This Ain’t Your Granny’s Washing Machine, But It Sure Smells Like It

I don’t want fabric softener in my laundry. The machine is in Spanish, I think. I’m in Barcelona so maybe it’s in Catalan and that’s the thing that always confuses me about this place. Sometimes it’s Catalan or nothing. Other times it’s Castillian. I can’t read either so cancelling the softener is out of the question. I pack light and only bring quick dry clothing. Softener coats the fibers of the garments and ruins their ability to wick moisture and do the things I want them to do the most – repel water and quick dry.

The big sign just inside the door, that’s also in English, went entirely unnoticed by yours truly. 4 minutes into the wash cycle, I saw it. 4 minutes after I’d already added my perfume, dye, and softener-free soap pod that I’d carted from the States into the mix. 

  • Load only your clothing and Don’t Add Soap! 
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We’re Sick to Death of Your Instagram Photos

And judging by the royal fit your child is throwing, so is he. I can still see and hear him vividly. A screaming tantrum as he’s dragged away from playing at the riverbank with a stick. Immediately, he morphs into a ball of lead in his father’s grip. Kicking, screaming, and already crossing the tipping point to utter implosion. But you couldn’t be bothered with that because you were busy barking at everyone hiking the path, telling us that you were having your picture taken and no one else was to be in it. Not even your kid. The entire scene was ridiculous, down to the artificial pose and the plastic smile on your face when your mother finally snapped the image. Anything for your 217 followers.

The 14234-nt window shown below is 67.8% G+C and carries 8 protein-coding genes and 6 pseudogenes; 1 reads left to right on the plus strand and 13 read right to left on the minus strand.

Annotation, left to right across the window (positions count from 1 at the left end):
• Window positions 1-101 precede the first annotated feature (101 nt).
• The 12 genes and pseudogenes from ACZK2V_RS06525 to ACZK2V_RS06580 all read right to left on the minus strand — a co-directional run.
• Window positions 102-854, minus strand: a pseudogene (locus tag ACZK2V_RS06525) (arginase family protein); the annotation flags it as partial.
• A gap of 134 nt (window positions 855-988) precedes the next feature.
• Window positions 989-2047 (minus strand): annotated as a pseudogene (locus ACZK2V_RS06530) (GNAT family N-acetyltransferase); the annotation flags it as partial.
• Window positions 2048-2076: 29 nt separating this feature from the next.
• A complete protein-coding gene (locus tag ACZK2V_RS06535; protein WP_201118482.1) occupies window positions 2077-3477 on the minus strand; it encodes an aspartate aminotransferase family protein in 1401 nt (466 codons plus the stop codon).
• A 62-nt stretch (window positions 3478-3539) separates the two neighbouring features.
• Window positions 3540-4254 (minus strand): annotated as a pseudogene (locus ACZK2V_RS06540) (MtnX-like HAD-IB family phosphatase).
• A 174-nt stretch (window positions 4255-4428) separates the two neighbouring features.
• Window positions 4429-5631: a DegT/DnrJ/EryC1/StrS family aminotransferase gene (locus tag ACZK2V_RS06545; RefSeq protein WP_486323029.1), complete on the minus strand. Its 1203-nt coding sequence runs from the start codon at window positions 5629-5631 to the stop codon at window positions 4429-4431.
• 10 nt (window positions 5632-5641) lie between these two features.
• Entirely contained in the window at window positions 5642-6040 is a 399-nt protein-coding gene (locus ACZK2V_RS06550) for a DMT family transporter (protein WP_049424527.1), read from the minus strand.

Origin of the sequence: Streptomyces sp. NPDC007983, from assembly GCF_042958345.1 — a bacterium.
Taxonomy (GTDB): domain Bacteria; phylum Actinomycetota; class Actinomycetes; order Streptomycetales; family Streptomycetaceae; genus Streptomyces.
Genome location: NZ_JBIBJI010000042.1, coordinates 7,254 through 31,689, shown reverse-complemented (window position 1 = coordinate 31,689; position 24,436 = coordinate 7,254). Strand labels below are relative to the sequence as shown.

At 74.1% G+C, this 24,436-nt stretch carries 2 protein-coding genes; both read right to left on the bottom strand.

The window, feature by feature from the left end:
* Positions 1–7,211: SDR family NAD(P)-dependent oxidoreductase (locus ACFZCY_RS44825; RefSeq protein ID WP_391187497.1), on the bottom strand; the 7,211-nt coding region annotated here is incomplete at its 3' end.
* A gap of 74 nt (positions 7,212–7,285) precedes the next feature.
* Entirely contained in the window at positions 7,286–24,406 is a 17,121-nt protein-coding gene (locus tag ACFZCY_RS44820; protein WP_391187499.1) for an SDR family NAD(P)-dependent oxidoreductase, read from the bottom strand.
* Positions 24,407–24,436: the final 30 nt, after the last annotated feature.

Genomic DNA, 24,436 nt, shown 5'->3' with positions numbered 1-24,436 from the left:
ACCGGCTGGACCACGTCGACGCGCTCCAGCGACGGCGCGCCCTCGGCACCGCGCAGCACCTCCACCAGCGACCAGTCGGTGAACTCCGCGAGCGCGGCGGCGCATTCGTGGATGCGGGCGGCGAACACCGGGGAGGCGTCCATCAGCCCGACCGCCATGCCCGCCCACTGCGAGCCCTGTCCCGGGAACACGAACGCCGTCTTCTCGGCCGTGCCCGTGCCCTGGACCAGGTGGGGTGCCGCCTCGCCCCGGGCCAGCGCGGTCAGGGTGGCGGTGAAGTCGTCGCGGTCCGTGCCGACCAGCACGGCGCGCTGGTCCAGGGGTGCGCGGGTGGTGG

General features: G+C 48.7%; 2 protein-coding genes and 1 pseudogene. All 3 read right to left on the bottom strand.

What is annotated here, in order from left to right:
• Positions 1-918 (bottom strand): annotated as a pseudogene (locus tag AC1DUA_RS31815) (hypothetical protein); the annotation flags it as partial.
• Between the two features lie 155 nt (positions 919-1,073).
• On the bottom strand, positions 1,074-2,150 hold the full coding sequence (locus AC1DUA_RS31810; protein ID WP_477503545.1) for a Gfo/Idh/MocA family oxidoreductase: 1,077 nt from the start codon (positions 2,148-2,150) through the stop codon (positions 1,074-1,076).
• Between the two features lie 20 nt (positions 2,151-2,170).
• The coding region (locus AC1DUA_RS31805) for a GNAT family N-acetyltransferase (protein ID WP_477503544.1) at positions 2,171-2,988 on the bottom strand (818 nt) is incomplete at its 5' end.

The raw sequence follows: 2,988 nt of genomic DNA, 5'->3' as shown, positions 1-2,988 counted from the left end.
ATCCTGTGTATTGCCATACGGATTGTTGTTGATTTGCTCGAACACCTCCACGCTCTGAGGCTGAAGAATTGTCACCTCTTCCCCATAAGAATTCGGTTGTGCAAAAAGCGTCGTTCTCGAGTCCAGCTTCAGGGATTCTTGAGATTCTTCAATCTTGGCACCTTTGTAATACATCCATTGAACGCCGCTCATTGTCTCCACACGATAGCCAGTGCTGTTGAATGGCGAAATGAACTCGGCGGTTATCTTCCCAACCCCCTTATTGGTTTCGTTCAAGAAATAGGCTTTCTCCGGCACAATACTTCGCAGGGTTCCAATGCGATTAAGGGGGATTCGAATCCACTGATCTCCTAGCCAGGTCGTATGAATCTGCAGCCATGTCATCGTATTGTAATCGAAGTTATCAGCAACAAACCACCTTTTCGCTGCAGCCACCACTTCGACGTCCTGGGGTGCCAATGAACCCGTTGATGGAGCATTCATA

Welcome to hiking the Ihlara Valley.

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A Park. A Man. A Tube Sock.

From start to finish the whole thing took less than a minute. Tucked away in a park overlooking Podgorze, the air filled with the spring time chirrup of birds and the riotous tones of children in the playground. After days of record rainfall, the sun had finally come out and so had the neighborhood. I sat on the park bench to revel in it. To soak the heat into my bones. To salvage my ever diminishing opinion of Krakow. And thats when the man appeared.

He stalked into the clearing, single-minded in this endeavor. And to be perfectly honest, I hardly noticed him at first. I had things on my mind, like how was I going to finish researching this book when I had run into every conceivable frustration in this city? Power outages, unexplained closures, and militantly resistant archivists. Whatever this man, or anyone was doing in the park that day, was my last concern. Until he stopped.

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